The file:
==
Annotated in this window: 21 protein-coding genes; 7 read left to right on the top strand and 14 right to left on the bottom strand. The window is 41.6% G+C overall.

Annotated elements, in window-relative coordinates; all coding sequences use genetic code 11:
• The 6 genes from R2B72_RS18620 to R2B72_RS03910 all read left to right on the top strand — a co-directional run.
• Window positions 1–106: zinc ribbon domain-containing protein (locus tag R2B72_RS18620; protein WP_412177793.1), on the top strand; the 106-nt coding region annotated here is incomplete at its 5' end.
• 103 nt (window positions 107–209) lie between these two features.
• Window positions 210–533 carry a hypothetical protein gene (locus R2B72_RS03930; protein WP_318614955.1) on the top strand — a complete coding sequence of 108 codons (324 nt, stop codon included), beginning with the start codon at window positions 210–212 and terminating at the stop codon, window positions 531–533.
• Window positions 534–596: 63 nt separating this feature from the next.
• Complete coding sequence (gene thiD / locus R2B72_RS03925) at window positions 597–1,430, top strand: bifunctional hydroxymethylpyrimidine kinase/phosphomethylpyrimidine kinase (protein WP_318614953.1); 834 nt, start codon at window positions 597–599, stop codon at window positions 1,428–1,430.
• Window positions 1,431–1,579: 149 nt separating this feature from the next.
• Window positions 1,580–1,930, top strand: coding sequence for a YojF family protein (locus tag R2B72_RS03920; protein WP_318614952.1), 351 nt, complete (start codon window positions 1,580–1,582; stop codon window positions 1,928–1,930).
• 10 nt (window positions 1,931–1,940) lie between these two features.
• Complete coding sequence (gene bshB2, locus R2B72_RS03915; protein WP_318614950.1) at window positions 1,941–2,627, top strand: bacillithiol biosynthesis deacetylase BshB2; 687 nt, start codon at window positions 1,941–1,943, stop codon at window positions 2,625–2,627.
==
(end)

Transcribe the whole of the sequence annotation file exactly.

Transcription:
Annotated in this window: 21 protein-coding genes; 7 read left to right on the top strand and 14 right to left on the bottom strand. The window is 41.6% G+C overall.

Annotated elements, in window-relative coordinates; all coding sequences use genetic code 11:
• The 6 genes from R2B72_RS18620 to R2B72_RS03910 all read left to right on the top strand — a co-directional run.
• Window positions 1–106: zinc ribbon domain-containing protein (locus tag R2B72_RS18620; protein WP_412177793.1), on the top strand; the 106-nt coding region annotated here is incomplete at its 5' end.
• 103 nt (window positions 107–209) lie between these two features.
• Window positions 210–533 carry a hypothetical protein gene (locus R2B72_RS03930; protein WP_318614955.1) on the top strand — a complete coding sequence of 108 codons (324 nt, stop codon included), beginning with the start codon at window positions 210–212 and terminating at the stop codon, window positions 531–533.
• Window positions 534–596: 63 nt separating this feature from the next.
• Complete coding sequence (gene thiD / locus R2B72_RS03925) at window positions 597–1,430, top strand: bifunctional hydroxymethylpyrimidine kinase/phosphomethylpyrimidine kinase (protein WP_318614953.1); 834 nt, start codon at window positions 597–599, stop codon at window positions 1,428–1,430.
• Window positions 1,431–1,579: 149 nt separating this feature from the next.
• Window positions 1,580–1,930, top strand: coding sequence for a YojF family protein (locus tag R2B72_RS03920; protein WP_318614952.1), 351 nt, complete (start codon window positions 1,580–1,582; stop codon window positions 1,928–1,930).
• 10 nt (window positions 1,931–1,940) lie between these two features.
• Complete coding sequence (gene bshB2, locus R2B72_RS03915; protein WP_318614950.1) at window positions 1,941–2,627, top strand: bacillithiol biosynthesis deacetylase BshB2; 687 nt, start codon at window positions 1,941–1,943, stop codon at window positions 2,625–2,627.